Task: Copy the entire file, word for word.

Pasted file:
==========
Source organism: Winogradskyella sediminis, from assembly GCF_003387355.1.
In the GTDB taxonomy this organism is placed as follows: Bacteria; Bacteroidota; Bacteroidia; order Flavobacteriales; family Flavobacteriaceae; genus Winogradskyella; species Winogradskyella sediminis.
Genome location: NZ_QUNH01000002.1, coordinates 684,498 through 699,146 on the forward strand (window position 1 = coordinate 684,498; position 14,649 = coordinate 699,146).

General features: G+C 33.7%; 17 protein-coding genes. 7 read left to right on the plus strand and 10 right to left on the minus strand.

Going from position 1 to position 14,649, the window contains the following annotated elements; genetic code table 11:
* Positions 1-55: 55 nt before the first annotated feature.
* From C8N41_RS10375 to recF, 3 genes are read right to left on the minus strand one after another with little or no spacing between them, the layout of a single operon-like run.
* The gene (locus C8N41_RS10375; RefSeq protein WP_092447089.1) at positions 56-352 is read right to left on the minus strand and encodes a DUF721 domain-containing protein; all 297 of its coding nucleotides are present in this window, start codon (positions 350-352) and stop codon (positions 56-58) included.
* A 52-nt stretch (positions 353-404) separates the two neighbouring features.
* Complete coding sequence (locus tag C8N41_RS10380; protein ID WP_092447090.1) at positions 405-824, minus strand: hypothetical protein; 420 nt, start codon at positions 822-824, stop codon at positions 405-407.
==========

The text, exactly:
Source organism: Winogradskyella sediminis, from assembly GCF_003387355.1.
In the GTDB taxonomy this organism is placed as follows: Bacteria; Bacteroidota; Bacteroidia; order Flavobacteriales; family Flavobacteriaceae; genus Winogradskyella; species Winogradskyella sediminis.
Genome location: NZ_QUNH01000002.1, coordinates 684,498 through 699,146 on the forward strand (window position 1 = coordinate 684,498; position 14,649 = coordinate 699,146).

General features: G+C 33.7%; 17 protein-coding genes. 7 read left to right on the plus strand and 10 right to left on the minus strand.

Going from position 1 to position 14,649, the window contains the following annotated elements; genetic code table 11:
* Positions 1-55: 55 nt before the first annotated feature.
* From C8N41_RS10375 to recF, 3 genes are read right to left on the minus strand one after another with little or no spacing between them, the layout of a single operon-like run.
* The gene (locus C8N41_RS10375; RefSeq protein WP_092447089.1) at positions 56-352 is read right to left on the minus strand and encodes a DUF721 domain-containing protein; all 297 of its coding nucleotides are present in this window, start codon (positions 350-352) and stop codon (positions 56-58) included.
* A 52-nt stretch (positions 353-404) separates the two neighbouring features.
* Complete coding sequence (locus tag C8N41_RS10380; protein ID WP_092447090.1) at positions 405-824, minus strand: hypothetical protein; 420 nt, start codon at positions 822-824, stop codon at positions 405-407.